An Outback Interlude

Lucky me got to visit some outback towns this week, while I was out doing fieldwork.

In hindsight, I wish I’d thought to get a few more photos, but at the time I was occupied with work and logistics and stuff. So a few of these are mine but most are scrounged off the internet.

Day one: Winton (population 954).

Winton’s dual claims to fame are that it’s the birthplace of the song “Waltzing Mathilda” and it hosts a quarry full of fossilised footprints, known as the dinosaur stampede. There’s a dinosaur museum, too.

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Not that I had time to go see any of this, but still, it’s interesting to know. Apparently in the early Cretaceous, about 100-95 million years ago, Winton was on the eastern edge of the vast inland Eromanga sea, home to countless dinosaurs and plesiosaurs. Enormous quantities of sediments were deposited in this sea, forming sandstone and mudstone to depths of up to 400m. In extent, it’s basically what is now the huge underground aquifer of the Great Artesian Basin.

great-artesian-basin So I got to see the end result of all that sedimentation as we drove west out of Winton on the Kennedy Developmental Road. First there were mesas, where a former plateau has eroded away except for remnant sandstone caps. The things that look like grass tussocks are actually spinifex, which has green spikes in place of leaves.

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Day Two:

And then, on the long drive to Boulia, there was a landscape that actually kind of freaked me out. Where there was once sea is now three hundred kilometres of nothingness, the flat horizon wavering with mirages and the lower sky reddened with a band of dust. In places there were swathes of scrubby trees, but these were prickly acacia, a declared weed. Here’s a shot from the car window, looking at a distant plateau:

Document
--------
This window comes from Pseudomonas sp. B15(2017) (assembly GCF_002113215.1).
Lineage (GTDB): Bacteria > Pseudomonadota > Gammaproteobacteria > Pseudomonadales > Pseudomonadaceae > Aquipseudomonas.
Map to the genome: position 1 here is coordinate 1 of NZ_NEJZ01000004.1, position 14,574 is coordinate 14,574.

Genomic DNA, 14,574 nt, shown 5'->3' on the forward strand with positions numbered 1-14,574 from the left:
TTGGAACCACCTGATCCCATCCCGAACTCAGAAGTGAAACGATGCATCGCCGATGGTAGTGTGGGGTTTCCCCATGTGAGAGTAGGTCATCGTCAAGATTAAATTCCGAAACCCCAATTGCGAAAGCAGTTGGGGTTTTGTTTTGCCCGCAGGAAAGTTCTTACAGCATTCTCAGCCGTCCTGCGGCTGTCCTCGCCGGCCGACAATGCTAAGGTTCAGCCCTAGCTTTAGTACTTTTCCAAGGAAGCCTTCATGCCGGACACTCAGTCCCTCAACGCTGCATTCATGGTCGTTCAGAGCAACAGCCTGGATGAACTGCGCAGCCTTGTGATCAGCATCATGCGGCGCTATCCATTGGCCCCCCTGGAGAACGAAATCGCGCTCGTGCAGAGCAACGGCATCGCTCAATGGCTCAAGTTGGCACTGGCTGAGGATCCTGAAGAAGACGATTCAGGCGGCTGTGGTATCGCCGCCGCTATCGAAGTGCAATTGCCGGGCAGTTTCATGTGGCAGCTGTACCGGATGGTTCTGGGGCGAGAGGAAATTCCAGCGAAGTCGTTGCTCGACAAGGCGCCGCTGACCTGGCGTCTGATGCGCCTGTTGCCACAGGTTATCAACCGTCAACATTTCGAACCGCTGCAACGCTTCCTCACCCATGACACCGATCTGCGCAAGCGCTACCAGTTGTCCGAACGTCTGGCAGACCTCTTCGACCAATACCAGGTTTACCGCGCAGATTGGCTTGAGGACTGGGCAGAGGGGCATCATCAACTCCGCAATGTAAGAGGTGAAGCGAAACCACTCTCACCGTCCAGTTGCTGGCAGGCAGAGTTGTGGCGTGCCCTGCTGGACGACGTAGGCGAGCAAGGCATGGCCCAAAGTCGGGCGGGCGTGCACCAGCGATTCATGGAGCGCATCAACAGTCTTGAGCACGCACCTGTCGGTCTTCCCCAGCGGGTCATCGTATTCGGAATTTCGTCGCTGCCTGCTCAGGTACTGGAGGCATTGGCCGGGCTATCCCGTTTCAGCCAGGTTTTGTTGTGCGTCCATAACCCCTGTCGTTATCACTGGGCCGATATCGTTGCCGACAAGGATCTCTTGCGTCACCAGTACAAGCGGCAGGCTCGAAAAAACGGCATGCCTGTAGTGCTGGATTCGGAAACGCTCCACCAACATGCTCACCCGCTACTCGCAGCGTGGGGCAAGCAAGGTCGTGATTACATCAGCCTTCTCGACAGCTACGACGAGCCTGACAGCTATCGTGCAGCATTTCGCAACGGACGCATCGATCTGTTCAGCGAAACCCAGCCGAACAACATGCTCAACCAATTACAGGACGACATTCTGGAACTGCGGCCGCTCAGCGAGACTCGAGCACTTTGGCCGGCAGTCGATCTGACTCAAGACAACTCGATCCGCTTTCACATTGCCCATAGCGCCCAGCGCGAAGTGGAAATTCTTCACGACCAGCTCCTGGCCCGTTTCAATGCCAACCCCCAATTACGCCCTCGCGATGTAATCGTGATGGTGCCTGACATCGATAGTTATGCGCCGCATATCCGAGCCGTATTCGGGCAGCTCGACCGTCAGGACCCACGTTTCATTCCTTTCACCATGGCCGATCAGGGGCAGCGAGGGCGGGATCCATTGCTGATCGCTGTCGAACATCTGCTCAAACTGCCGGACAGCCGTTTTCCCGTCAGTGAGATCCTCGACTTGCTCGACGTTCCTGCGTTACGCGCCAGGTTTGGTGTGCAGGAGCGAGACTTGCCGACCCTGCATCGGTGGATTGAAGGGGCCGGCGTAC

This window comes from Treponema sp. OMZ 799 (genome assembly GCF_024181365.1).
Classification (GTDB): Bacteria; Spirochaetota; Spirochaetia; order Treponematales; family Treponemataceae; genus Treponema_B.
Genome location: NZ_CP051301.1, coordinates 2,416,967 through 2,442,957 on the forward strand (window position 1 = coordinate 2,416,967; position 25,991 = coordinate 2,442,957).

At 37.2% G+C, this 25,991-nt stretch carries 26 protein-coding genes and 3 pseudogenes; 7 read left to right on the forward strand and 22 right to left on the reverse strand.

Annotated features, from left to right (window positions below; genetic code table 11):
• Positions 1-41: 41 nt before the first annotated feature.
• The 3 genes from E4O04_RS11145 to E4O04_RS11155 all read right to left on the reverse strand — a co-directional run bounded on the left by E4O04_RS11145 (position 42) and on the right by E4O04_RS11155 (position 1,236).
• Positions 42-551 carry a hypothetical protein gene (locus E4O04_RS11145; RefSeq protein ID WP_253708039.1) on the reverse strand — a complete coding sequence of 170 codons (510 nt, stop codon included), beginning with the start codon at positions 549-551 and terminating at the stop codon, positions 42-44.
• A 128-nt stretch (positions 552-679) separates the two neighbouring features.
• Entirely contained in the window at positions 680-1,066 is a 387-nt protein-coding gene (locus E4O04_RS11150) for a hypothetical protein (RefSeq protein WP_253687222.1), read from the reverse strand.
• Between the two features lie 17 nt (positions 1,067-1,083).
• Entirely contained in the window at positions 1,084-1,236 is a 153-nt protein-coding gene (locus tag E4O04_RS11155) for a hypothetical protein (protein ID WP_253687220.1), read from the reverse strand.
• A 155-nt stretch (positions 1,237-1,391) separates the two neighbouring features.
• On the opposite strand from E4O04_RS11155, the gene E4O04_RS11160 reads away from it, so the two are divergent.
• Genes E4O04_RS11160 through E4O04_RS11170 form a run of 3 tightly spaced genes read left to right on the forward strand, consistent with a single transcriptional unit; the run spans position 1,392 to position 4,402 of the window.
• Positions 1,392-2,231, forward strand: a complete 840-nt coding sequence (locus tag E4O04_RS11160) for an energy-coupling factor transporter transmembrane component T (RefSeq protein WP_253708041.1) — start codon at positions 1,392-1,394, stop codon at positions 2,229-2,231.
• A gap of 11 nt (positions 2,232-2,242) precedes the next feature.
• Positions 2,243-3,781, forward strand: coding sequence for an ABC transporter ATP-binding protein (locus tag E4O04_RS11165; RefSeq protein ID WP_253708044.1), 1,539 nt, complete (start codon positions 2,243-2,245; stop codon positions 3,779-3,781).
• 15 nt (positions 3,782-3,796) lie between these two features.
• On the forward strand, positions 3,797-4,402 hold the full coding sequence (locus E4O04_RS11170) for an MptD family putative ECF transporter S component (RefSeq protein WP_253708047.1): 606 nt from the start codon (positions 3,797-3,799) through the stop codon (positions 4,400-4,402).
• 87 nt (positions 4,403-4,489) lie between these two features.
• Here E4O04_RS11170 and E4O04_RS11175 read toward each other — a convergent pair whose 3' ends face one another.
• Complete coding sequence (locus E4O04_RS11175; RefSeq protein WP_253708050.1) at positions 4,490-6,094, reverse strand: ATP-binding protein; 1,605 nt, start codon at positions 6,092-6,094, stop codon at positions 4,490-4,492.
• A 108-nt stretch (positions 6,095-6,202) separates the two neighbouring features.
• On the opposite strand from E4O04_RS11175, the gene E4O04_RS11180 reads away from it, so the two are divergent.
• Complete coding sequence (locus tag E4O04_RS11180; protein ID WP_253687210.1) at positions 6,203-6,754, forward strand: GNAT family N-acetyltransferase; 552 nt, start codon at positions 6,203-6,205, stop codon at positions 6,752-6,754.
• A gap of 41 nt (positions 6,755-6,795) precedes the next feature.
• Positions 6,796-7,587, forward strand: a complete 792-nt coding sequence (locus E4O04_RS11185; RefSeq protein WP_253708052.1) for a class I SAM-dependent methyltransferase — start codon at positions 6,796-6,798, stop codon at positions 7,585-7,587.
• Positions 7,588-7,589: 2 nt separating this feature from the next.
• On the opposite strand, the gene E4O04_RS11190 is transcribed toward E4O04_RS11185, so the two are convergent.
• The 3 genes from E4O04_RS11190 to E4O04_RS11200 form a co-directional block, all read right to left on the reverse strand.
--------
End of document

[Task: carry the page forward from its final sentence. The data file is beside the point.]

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Further on we were back into mesa country, like these at Cawnpore lookout:

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And then the town of Boulia. Based on its prominence on the map and the fact of it being a regional centre with its own Council, it was… well, all I can say is that it was a bit smaller than I expected (population 440). You could stand in the street and see to either end of the town. And when I went to the store for supplies, the mandarins were $13.50 a kilo. But, hey, it has 3-D pedestrian crossings:

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That photo’s off the internet, when I was there they were in need of a new coat of paint, and had lost that 3D effect.

Apparently, Boulia is also famous for its camel races, but, yeah, I didn’t see any camels, either. Had a weird dream about them, though (which I put down to an excess of sun and a schooner of beer. What can I say, we were staying in the pub).

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Day Three:

My only concern, about an hour into the drive north out of Boulia, was an urgent one: in a landscape of unending flat scrubby plains, where the heck is one supposed to go to the toilet? Luckily, I was saved by a little place called Dajarra (population 150), which has not just one but two blocks of public toilets! The roadhouse (below) also provided a very decent egg and bacon toastie (with three slices of bacon, onions and BBQ sauce). M-mm.

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Heading to Mount Isa we got into a different geology. Here we’re in metamorphic rocks, which were older sediments that have been subject to immense pressures and thrust upwards. In the roadside slopes there were all kinds of rock, from ironstone gravels to sparkling pyrite-bearing schists and dykes of pegmatite and quartz. I grabbed a few samples:

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Day Four: Mount Isa (population 18,678)